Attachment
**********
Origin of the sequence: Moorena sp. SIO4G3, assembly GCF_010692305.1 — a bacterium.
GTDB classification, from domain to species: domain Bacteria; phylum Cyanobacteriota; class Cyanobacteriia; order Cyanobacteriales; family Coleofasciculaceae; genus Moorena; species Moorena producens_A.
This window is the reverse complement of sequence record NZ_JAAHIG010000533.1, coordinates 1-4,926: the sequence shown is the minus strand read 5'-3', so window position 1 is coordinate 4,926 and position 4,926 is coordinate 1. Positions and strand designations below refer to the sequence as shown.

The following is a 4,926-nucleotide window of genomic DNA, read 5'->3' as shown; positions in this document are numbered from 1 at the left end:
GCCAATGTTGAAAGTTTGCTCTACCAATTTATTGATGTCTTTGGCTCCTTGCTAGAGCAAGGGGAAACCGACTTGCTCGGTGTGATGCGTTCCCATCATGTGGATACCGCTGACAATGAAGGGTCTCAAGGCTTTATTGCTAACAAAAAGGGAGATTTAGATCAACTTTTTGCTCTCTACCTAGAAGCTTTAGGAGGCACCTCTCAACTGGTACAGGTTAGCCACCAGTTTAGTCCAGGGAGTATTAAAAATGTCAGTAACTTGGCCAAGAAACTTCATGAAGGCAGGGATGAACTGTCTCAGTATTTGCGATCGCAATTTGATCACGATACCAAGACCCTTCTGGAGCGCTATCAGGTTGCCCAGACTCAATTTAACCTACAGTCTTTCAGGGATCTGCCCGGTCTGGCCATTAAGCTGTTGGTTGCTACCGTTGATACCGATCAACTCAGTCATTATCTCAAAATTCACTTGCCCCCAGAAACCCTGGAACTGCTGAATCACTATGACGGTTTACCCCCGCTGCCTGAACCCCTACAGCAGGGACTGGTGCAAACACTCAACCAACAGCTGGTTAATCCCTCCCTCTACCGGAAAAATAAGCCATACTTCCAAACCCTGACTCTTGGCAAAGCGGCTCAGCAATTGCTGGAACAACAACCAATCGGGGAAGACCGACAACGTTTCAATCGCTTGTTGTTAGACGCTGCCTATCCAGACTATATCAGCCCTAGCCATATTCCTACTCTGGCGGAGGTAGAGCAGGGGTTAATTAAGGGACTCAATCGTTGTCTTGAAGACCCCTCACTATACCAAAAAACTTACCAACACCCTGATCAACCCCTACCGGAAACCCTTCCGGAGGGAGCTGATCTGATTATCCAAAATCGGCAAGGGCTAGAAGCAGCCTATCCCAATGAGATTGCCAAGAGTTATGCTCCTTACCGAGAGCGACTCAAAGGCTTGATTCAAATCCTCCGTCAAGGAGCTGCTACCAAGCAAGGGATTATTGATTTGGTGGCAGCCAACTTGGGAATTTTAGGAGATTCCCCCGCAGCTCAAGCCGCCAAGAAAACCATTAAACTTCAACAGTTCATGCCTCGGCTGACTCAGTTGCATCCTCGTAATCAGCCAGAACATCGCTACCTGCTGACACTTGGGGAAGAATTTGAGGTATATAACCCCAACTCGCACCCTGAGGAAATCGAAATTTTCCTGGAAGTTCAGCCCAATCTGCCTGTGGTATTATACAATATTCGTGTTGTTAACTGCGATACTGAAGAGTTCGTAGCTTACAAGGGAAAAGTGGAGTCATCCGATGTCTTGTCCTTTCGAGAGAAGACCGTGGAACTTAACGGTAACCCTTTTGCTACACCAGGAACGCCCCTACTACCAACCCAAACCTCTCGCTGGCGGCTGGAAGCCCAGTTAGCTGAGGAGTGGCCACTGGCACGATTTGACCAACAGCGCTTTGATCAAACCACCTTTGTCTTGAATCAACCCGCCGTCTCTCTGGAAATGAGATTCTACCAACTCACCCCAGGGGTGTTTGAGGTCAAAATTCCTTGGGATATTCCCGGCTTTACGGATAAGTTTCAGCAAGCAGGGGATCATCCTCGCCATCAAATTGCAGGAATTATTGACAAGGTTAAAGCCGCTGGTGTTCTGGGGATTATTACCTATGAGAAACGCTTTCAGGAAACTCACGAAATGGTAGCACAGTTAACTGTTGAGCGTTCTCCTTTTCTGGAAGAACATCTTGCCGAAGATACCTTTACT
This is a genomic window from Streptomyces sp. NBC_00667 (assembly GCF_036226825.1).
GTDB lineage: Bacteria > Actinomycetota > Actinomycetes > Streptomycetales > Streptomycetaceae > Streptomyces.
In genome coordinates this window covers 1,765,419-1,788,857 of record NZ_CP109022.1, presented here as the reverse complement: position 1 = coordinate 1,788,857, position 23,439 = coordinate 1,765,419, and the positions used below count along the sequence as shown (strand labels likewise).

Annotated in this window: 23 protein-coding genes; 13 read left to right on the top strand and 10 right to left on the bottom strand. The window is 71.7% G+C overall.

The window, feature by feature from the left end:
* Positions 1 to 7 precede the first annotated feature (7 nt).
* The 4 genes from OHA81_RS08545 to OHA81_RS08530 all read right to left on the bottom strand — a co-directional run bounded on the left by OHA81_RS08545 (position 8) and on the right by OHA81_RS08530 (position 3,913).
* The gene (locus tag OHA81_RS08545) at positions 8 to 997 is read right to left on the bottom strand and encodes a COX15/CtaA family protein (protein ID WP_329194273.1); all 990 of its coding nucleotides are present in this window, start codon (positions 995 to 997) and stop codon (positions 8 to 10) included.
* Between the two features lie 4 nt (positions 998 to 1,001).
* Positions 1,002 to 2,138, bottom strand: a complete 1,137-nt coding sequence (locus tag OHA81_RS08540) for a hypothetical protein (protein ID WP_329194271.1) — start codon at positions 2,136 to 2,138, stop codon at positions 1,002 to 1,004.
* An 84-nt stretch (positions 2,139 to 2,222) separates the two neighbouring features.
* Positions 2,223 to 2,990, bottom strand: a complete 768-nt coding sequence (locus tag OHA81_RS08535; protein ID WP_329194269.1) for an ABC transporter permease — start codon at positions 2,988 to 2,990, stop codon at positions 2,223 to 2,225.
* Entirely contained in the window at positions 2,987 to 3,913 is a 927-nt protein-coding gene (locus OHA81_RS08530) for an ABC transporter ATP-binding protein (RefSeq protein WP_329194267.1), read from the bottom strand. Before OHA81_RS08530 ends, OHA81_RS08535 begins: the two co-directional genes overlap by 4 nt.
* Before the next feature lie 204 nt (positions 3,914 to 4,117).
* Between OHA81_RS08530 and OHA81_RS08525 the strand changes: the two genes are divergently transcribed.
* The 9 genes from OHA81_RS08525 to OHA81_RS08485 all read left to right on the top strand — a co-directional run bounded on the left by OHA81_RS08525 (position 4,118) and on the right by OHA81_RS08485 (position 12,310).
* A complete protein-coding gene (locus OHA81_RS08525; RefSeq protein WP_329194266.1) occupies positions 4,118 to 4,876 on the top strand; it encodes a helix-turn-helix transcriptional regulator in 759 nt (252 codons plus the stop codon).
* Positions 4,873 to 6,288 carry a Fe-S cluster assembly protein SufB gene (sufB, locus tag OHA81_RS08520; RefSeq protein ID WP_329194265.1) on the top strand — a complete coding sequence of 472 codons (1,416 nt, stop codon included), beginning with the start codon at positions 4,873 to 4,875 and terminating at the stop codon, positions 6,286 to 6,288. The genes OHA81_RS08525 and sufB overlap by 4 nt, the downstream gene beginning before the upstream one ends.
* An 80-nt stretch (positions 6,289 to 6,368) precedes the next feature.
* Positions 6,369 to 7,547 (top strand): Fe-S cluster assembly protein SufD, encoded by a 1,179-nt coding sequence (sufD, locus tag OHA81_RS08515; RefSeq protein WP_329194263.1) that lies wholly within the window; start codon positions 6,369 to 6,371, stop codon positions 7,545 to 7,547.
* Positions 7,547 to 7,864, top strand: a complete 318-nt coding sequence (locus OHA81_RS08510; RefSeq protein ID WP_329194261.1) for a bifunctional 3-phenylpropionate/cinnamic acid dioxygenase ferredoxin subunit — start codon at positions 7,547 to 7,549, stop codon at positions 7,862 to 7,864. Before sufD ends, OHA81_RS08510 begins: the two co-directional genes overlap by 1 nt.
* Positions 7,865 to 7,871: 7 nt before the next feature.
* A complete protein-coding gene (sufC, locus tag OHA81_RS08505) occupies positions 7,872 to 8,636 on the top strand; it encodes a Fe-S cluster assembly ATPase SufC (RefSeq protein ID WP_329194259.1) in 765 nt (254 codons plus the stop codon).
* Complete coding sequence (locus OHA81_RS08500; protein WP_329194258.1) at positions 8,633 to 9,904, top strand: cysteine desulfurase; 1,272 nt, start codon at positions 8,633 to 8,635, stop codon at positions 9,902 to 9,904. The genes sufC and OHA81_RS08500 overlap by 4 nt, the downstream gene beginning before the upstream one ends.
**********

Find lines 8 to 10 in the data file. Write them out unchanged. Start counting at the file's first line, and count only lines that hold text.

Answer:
In genome coordinates this window covers 1,765,419-1,788,857 of record NZ_CP109022.1, presented here as the reverse complement: position 1 = coordinate 1,788,857, position 23,439 = coordinate 1,765,419, and the positions used below count along the sequence as shown (strand labels likewise).

Annotated in this window: 23 protein-coding genes; 13 read left to right on the top strand and 10 right to left on the bottom strand. The window is 71.7% G+C overall.

The window, feature by feature from the left end: